Cygnus NG-17
NamesCygnus OA-17 (2016–2018)
Mission typeISS resupply
OperatorNorthrop Grumman
COSPAR ID2022-015A Edit this at Wikidata
SATCAT no.51712Edit this on Wikidata
Mission duration119 days, 13 hours, 14 minutes
Spacecraft properties
SpacecraftS.S. Piers Sellers
Spacecraft typeEnhanced Cygnus
Launch mass.
Start of mission
Launch date19 February 2022, 17:40:03 UTC[1]
RocketAntares 230+
Launch siteWallops, Pad 0A
ContractorNorthrop Grumman
End of mission
Decay date29 June 2022, 06:55 UTC
Orbital parameters
Reference systemGeocentric orbit
RegimeLow Earth orbit
Berthing at International Space Station
Berthing portUnity nadir
RMS capture21 February 2022, 09:44 UTC
Berthing date21 February 2022, 12:02 UTC
Unberthing date28 June 2022, 07:00 UTC
RMS release28 June 2022, 11:07 UTC
Time berthed127 days

Cygnus NG-17 mission patch  

Cygnus NG-17,[2] previously known as Cygnus OA-17, was the seventeenth flight of the Northrop Grumman robotic resupply spacecraft Cygnus and its sixteenth flight to the International Space Station (ISS) under the Commercial Resupply Services (CRS) contract with NASA. The mission launched on 19 February 2022 at 17:40:03 UTC.[1] It was the sixth launch of Cygnus under the CRS-2 contract.[3][4]

Orbital ATK’s space division (now part of Northrop Grumman Space Systems) and NASA jointly developed a new space transportation system to provide commercial cargo resupply services to the International Space Station (ISS). Under the Commercial Orbital Transportation Services (COTS) program, Orbital ATK designed, acquired, built, and assembled these components: Antares, a medium-class launch vehicle; Cygnus, an advanced spacecraft using a Pressurized Cargo Module (PCM) provided by industrial partner Thales Alenia Space and a Service Module based on the Orbital GEOStar satellite bus.[5]


Cygnus NG-17 was the sixth Cygnus mission under the Commercial Resupply Services-2 contract.

Production and integration of Cygnus spacecraft are performed in Dulles, Virginia. The Cygnus service module is mated with the pressurized cargo module at the launch site, and mission operations are conducted from control centers in Dulles, Virginia and Houston, Texas.[5]


Main article: Cygnus (spacecraft)

This was the twelfth flight of the Enhanced-sized Cygnus PCM.[4][6] Northrop Grumman named this spacecraft after Piers Sellers, in celebration of his role in assembling the International Space Station.[2]


Cygnus spacecraft is loaded with 3,651 kg (8,049 lb) of research, hardware, and crew supplies.[7][8]

ISS reboost

Aside from the orbital delivery, Cygnus performed the program's first operational reboost of the ISS. The space station's orbit needs to be changed from time to time as it naturally falls back in Earth's atmosphere.[9] The ISS will change its attitude by about 90 degrees before executing the Cygnus reboost on 18 June 2022.[10][11]

On 20 June 2022 at 15:20 UTC, Cygnus NG-17 gimbal engine was scheduled to fire for 5 minutes and 1 second but the firing was aborted after 5 seconds.[12]

On Saturday, June 25, 2022 at 17:42 UTC, Northrop Grumman’s Cygnus completed its first limited reboost of the International Space Station. Cygnus’ gimbaled delta velocity engine was used to adjust the space station’s orbit through a reboost of the altitude of the space station. The maneuver lasted 5 minutes, 1 second and raised the station’s altitude 1/10 of a mile at apogee and 5/10 of a mile at perigee.[13]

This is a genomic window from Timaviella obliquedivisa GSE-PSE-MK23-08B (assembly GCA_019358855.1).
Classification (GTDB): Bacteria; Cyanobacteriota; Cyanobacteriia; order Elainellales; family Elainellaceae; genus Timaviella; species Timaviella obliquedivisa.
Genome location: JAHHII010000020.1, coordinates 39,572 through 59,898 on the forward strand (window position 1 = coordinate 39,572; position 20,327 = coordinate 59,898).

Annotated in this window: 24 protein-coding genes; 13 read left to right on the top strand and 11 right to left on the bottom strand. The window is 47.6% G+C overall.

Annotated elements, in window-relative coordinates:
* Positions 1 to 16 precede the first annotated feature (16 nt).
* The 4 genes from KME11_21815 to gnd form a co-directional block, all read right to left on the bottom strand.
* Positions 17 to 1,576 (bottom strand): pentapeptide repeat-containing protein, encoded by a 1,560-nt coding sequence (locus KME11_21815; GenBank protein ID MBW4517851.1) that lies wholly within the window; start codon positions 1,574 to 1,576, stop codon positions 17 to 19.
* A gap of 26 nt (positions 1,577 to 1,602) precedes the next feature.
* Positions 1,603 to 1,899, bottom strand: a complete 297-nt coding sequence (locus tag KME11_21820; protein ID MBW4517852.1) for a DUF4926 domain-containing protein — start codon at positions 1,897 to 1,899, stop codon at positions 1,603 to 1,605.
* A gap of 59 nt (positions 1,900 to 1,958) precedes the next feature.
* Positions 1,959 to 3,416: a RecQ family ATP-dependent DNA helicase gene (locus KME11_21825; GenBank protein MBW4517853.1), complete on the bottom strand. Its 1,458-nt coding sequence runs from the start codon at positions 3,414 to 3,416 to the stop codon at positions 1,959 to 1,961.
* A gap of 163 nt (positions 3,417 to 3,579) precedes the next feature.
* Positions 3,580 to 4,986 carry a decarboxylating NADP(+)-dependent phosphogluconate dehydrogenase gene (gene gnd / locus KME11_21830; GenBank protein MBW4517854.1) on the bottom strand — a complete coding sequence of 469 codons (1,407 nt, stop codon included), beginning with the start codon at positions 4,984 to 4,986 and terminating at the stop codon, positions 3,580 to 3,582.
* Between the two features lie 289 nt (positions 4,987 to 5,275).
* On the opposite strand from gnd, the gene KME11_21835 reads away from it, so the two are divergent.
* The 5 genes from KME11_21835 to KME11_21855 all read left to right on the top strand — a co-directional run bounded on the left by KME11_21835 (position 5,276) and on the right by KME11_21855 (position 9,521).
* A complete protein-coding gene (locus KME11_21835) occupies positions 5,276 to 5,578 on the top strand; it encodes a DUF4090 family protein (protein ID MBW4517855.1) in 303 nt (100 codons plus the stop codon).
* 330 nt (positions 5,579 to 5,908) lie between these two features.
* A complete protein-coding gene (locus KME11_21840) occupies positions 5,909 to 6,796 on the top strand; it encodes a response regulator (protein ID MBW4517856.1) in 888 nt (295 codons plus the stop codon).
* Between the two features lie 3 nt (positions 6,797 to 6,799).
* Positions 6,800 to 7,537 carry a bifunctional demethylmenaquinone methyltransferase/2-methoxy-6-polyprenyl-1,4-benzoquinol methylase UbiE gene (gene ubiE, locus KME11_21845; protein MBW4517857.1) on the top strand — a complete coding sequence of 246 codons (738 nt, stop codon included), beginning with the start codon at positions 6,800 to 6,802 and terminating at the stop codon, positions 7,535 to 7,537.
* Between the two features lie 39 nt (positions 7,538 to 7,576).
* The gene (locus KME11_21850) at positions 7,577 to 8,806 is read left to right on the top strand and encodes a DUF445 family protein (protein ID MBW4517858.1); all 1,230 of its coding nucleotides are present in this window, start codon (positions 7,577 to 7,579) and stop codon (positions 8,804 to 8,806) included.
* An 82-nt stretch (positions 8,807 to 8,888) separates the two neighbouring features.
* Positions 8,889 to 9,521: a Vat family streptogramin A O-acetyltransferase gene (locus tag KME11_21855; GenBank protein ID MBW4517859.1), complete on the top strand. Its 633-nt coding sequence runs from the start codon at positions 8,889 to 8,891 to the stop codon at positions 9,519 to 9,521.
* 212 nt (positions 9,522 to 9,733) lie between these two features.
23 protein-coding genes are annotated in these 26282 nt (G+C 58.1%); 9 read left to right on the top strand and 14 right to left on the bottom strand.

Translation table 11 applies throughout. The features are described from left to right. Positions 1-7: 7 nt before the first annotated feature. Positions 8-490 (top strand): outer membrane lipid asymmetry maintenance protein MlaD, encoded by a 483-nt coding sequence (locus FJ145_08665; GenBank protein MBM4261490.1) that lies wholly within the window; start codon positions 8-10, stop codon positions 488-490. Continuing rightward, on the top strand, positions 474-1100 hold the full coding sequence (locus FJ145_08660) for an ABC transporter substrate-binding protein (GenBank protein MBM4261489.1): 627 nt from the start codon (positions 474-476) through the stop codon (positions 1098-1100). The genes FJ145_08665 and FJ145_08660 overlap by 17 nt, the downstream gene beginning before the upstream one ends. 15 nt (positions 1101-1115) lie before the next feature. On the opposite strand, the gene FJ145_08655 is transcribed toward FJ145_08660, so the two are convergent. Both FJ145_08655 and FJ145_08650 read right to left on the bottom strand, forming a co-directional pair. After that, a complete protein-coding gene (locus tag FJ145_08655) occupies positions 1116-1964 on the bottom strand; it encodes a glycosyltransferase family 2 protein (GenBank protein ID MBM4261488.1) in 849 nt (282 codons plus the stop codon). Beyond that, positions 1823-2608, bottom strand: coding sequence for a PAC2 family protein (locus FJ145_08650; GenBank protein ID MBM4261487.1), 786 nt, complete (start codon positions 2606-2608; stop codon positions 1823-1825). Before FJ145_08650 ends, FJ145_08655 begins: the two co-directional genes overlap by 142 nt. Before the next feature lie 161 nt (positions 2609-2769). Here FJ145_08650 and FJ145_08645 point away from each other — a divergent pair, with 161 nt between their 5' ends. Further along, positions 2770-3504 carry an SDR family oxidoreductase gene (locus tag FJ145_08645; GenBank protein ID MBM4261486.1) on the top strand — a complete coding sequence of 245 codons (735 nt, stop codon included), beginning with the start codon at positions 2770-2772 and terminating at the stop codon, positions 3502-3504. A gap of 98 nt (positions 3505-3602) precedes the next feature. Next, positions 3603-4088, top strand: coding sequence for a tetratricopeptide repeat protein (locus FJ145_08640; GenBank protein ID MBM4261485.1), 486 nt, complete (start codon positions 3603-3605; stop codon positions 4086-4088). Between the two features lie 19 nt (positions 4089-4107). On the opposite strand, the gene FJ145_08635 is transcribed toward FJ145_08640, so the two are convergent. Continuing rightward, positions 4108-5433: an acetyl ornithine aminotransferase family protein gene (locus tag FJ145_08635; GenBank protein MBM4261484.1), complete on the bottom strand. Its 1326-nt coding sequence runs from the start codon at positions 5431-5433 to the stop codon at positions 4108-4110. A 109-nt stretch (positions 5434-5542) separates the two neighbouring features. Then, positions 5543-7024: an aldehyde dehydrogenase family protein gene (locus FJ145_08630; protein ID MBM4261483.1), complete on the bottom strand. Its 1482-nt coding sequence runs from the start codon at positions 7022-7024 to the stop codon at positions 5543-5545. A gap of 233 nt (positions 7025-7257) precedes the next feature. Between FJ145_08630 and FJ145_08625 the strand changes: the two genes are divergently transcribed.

The new experiments that have arrived at the orbiting laboratory will inspire future scientists and explorers, and provide valuable insight for researchers.

NASA Glenn Research Center studies:[14]

See also


  1. ^ a b "NASA Invites Media to Northrop Grumman's February Launch from Virginia". NASA (Press release). 12 January 2022. Retrieved 12 January 2022.
  2. ^ a b "NASA Commercial Resupply Mission NG-17". Northrop Grumman. 26 January 2022. Retrieved 26 January 2022.
  3. ^ Gebhardt, Chris (1 June 2018). "Orbital ATK looks ahead to CRS-2 Cygnus flights, Antares on the commercial market". Retrieved 27 December 2020.
  4. ^ a b "Northrop Grumman "optimistic" to receive more NASA cargo mission orders". Spaceflight Now. 1 October 2020. Retrieved 27 December 2020.
  5. ^ a b "Cygnus Spacecraft". Northrop Grumman. 6 January 2020. Retrieved 27 December 2020.
  6. ^ "NASA Orders Two More ISS Cargo Missions From Orbital ATK". SpaceNews. 17 August 2015. Retrieved 27 December 2020.
  7. ^ "Northrop Grumman Commercial Resupply". ISS Program Office. NASA. 1 July 2019. Retrieved 27 December 2020. Public Domain This article incorporates text from this source, which is in the public domain.
  8. ^ "Overview for Northrop Grumman's 17th Commercial Resupply Mission". ISS Program Office. NASA. 14 February 2022. Archived from the original on 14 February 2022. Retrieved 20 February 2022. Public Domain This article incorporates text from this source, which is in the public domain.
  9. ^ Elizabeth Howell (19 February 2022). "Northrop Grumman rocket launches Cygnus cargo ship on 2-day trip to space station".
  10. ^ @NASA (23 February 2022). "@RaffaeleDiPalma Yes, the @Space_Station will change its attitude by about 90 degrees before executing a Cygnus reboost" (Tweet) – via Twitter.
  11. ^ "Schedule of ISS flight events (part 2)". Retrieved 16 June 2022.
  12. ^ "Cyguns Reboost Aborted, Next Steps Being Planned". 20 June 2022.
  13. ^ Garcia, Mark (25 June 2022). "Cygnus Cargo Craft Fires Engine for Limited Station Reboost". Retrieved 25 June 2022.
  14. ^ "ISS Research Program". Glenn Research Center. NASA. 1 January 2020. Retrieved 27 December 2020. Public Domain This article incorporates text from this source, which is in the public domain.